One problem of the vegetarian diet is that it can become too cooling. For this reason, yogi’s of the Tibetan plateau sometimes include meat for warmth. One can also learn to promote bodily warmth through yoga practices centered on the navel region. An ayurvedic approach is to include warming and strengthening herbs in the diet like ashwagandha, astragalus or ginseng. Special combinations include masalas (based on cumin seed, coriander seed, and turmeric root), hingashtak, draksha and chyavanprash. There are also mineral and ash preparations used called bhasmas. One that is favored in the Himalayas to keep the body warm in cold weather is a preparation of deer antler called sring bhasma.
Sattvic Herbs: Other herbs are used to directly support sattva in the mind and in meditation. These include ashwagandha, bacopa, calamus, gotu kola, gingko, jatamansi, purnarnava, shatavari, saffron, shankhapushpi, tulsi and rose.

Do remember that the above suggestions are just a starting point. Undoubtedly there are many other foods that will qualify. And some of the traditional suggestions may not be suitable for everyone. So put them to the test until you are full of “the sattvic essence.” In the words of the Charak Samhita, one of the classic textbooks of ayurveda, “The persons having the sattvic essence are endowed with memory, devotion, are grateful, learned, pure, courageous, skillful, resolute, free from anxiety, having well-directed and serious intellect and activities and are engaged in virtuous acts.” (CS III-8:110)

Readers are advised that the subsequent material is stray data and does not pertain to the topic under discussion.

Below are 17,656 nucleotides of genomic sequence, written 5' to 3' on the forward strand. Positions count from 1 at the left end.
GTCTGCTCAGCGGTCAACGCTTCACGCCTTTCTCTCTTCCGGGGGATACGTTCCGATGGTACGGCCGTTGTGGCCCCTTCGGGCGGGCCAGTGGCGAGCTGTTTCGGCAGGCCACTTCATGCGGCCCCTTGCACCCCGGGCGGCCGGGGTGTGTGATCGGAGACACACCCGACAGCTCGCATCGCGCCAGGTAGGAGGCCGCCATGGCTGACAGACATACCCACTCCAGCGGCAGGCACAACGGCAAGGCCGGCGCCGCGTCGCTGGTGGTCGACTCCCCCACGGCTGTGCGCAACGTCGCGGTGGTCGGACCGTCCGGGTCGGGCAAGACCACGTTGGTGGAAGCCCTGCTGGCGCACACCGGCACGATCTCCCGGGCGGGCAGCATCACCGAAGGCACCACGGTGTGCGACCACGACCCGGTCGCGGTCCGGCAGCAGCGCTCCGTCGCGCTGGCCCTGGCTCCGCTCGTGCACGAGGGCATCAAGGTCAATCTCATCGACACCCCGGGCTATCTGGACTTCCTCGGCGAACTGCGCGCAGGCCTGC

And then, when your mind has become sattvic and peaceful like a clear pool of pure water you may pass beyond the gunas altogether. The Gita tells us “they are unmoved by the harmony of sattva, the activity of rajas, or the delusion of tamas. They feel no aversion when these forces are active, nor do they crave for them when these forces subside. They remain impartial, undisturbed by the action of the gunas. Knowing that it is the gunas which act, they abide within themselves and do not vacillate. Established within themselves, they are equal in pleasure and pain, praise and blame, kindness and unkindness. Clay, a rock, and gold are the same to them. Alike in honor and dishonor, alike to friend and foe, they have given up every selfish pursuit. Such are those who have gone beyond the gunas.” (BG XIV: 22-25)

Lesson #16: Glad All Over: The Nourishing Diet

Glad All Over: The Nourishing Diet
by Gary Gran, CYT, D.Ay

The nourishing diet has a special place in ayurvedic practice. It is usually discussed in the context of cleansing and nourishing, or diet and nutrition. The logic is that there is an alternation between the two. Generally speaking it is wise to cleanse first in order to prepare the body to receive deeper nourishment. You can simplify your diet for two weeks or perform a short juice fast as a preparation. The exception is for someone who is too weak to cleanse, for example when convalescing from an illness. Then the rule is nourish first to gain enough strength to cleanse.